2012$173,000 - $183,000$0 - $10,000No Limit
2011$169,000 - $179,000$0 - $10,000No Limit
2010$167,000 - $177,000$0 - $10,000No Limit
2009$166,000 - $176,000$0 - $10,000No Limit
2008$159,000 - $169,000$0 - $10,000No Limit
2007$156,000 - $166,000$0 - $10,000No Limit
2006No LimitNo LimitNo Limit

Now let’s take a look at the Roth IRA and associated income limits. Thankfully, they are not as complex.

Roth IRA Income Limits for 2013

The IRS tax regulations limit your ability to contribute to a Roth IRA also by using your MAGI. They have three different categories based on your filing status.

If you file your taxes as Married Filing Jointly or a Qualifying Widower in 2013 then your income (specifically, your MAGI) needs to be below $178,000 for you to be able to fully contribute to a Roth IRA. If your MAGI is between $178,000 and $188,000 then you are in the “phase-out” range and the amount you can contribute starts “phasing out”. At $188,000 you are unable to participate in the Roth IRA.

For those who file as Single, Head of Household, or Married Filing Separately (not living with your spouse) in 2013, your MAGI needs to be below $112,000 to fully contribute. Your phase out range is between $112,000 and $127,000.

Finally, for those of you who are filing Married Filing Separately (living with your spouse) in 2013, your MAGI needs to be $0. Your phase out range is between $0 and $10,000.

Historical Roth IRA Income Limits

Every year, the income limits are evaluated against inflation and incomes to determine if a change is needed. In the past five years there has only been one instance where the limit did not change for the two major categories.

YearMarried Filing Jointly or Qualifying WidowerMarried Filing Separately (lived with spouse)Single, Head of Household, or Married Filing Separately
2013$178,000 - $188,000$0 - $10,000$112,000 - $127,000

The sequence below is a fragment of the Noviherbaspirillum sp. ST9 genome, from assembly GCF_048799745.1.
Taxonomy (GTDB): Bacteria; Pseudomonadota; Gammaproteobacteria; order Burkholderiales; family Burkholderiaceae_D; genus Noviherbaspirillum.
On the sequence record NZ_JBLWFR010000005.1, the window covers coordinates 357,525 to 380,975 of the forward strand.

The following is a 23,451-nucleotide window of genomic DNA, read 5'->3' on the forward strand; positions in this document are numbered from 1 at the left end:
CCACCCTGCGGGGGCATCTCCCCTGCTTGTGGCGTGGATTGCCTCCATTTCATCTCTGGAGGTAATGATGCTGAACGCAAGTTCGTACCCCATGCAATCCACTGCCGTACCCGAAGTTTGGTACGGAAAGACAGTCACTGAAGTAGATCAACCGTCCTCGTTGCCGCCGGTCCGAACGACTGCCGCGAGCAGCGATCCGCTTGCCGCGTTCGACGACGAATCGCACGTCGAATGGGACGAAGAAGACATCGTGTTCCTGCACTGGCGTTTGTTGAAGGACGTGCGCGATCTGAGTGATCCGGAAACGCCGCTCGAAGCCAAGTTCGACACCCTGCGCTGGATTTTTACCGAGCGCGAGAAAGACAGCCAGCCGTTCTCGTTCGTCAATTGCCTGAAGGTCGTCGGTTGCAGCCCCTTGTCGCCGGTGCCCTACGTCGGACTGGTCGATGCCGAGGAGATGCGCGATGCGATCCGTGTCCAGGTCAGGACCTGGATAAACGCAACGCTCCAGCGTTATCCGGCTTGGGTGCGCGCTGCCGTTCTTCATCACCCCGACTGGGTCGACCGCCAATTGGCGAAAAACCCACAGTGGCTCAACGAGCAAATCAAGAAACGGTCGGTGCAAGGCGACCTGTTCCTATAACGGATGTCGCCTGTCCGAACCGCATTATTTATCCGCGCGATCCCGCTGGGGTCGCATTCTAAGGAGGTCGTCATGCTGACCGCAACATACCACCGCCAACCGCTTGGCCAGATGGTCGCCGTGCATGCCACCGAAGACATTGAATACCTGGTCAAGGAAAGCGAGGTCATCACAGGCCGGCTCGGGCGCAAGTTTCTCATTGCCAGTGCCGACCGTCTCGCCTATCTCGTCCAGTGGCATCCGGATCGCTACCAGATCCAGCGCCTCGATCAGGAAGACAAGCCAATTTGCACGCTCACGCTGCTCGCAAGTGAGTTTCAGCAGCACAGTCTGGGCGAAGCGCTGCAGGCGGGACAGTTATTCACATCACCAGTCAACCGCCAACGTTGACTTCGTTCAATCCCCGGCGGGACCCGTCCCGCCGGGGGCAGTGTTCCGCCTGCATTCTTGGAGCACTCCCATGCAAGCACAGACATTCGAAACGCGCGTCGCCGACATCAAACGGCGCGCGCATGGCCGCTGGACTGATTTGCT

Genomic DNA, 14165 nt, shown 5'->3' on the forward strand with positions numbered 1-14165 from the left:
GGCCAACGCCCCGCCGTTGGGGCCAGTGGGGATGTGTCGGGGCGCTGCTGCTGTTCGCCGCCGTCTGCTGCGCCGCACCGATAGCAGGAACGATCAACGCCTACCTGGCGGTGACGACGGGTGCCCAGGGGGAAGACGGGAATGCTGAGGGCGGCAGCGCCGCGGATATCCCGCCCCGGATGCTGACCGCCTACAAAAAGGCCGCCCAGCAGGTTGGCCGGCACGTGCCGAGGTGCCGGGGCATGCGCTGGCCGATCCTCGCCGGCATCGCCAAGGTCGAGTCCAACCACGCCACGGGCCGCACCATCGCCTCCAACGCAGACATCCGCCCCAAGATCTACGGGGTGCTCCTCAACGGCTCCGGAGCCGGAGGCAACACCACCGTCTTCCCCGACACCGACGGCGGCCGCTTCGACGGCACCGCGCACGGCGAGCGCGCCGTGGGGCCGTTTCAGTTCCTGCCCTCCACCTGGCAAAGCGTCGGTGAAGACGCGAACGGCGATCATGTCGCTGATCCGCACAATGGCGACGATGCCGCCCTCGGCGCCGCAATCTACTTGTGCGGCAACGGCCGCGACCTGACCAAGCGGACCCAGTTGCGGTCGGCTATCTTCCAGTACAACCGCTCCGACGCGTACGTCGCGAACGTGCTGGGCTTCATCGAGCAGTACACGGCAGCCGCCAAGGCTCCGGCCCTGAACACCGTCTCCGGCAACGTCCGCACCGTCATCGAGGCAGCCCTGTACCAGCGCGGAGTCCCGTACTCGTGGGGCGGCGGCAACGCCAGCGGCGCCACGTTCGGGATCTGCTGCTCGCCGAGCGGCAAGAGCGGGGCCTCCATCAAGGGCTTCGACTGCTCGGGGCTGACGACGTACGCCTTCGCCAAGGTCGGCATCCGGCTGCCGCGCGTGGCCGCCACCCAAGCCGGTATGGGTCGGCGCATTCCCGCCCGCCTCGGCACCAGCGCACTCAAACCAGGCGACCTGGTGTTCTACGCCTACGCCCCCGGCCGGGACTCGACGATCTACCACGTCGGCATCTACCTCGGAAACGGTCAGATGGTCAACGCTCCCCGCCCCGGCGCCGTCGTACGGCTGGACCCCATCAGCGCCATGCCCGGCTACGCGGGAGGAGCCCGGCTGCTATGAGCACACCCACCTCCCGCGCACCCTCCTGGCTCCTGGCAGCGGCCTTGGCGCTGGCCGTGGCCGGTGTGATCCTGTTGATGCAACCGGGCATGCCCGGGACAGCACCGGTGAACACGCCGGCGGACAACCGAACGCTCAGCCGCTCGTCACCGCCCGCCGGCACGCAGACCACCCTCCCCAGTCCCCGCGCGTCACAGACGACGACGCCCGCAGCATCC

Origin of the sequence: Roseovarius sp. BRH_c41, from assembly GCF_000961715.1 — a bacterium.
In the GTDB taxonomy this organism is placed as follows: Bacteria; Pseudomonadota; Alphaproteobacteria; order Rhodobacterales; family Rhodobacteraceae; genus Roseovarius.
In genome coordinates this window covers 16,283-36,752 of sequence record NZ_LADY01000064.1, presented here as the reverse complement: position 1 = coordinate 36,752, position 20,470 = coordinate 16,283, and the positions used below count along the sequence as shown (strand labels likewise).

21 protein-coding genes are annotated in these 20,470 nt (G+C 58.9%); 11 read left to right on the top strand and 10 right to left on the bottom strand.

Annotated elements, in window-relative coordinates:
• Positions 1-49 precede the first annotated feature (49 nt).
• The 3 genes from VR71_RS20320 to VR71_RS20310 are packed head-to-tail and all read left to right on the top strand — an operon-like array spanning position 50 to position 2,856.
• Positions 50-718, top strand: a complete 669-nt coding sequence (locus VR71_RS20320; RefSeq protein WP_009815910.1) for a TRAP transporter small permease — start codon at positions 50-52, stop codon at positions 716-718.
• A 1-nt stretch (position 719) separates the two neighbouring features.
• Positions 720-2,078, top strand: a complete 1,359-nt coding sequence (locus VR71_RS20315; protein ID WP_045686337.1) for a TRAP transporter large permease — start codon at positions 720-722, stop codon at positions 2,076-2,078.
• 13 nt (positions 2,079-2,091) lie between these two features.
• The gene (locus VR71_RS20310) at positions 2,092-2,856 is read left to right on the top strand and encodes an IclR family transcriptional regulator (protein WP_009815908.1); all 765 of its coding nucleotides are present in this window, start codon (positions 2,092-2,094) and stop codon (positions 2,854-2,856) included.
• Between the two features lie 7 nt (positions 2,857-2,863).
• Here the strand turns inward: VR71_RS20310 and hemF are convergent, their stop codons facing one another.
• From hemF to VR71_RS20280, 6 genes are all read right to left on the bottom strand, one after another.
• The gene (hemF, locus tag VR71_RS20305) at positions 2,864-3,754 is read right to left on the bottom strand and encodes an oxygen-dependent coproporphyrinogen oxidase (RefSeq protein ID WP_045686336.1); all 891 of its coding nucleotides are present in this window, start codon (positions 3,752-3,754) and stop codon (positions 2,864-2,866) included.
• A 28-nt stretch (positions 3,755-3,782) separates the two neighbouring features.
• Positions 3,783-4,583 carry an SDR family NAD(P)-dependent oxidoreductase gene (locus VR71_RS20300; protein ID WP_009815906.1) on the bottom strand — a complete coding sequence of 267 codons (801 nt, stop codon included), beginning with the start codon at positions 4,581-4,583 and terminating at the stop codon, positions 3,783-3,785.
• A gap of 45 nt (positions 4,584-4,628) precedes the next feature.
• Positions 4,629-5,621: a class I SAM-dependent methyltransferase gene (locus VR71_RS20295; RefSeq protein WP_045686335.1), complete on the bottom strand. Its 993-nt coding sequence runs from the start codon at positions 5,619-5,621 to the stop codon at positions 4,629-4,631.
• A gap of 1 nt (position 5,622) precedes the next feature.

2012$173,000 - $183,000$0 - $10,000$110,000 - $125,000
2011$169,000 - $179,000$0 - $10,000$107,000 - $122,000
2010$167,000 - $177,000$0 - $10,000$105,000 - $120,000
2009$166,000 - $176,000$0 - $10,000$105,000 - $120,000
2008$159,000 - $169,000$0 - $10,000$101,000 - $116,000
2007$156,000 - $166,000$0 - $10,000$99,000 - $114,000
2006$150,000 - $160,000$0 - $10,000$95,000 - $110,000

More About MAGI and Contribution Limits

Want to know what your MAGI is? First, find your AGI. Check out your tax return. Your AGI is at the very bottom of page 1. It’s essentially your income minus your “above-the-line” deductions.

Adjusted Gross Income - IRA Income Limits

Now take that number and add back in your IRA deduction, student loan interest, tuition and fees deductions, any domestic production activities, any foreign earned income exclusions, any foreign housing deduction, any excluded qualified savings bond interest, and finally, any excluded employer-provided adoption benefits. Thanks to Jim from Financial Ducks in a Row for explaining how to determine your MAGI.

Tax saving tip: Note that 401K contributions (which is a deduction you take to get to AGI) doesn’t get added back in to determine your MAGI. Use this knowledge to your advantage. If you are close to reaching your phase-out limits then add more contributions to your 401K to drop your MAGI so that you can continue investing.

Wondering what it means to “fully contribute” to your IRA? In short, your 2013 contribution limit is $5,500 annually. Those 50 and older can tack on an additional $1,000 for a total contribution of $6,500. For more on this, see the Traditional and Roth IRA contribution limits.

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Last Edited: February 5, 2013 @ 10:48 pm
About Philip Taylor

Philip Taylor, aka "PT", is a husband and father of two. He created PT Money back in 2007 to share his thoughts on money and to meet others passionate about managing their finances. All the content on this blog is original, and created or edited by PT. Read more about Philip Taylor, and be sure to connect with him on Twitter, Facebook, or view the Philip Taylor+ Google profile.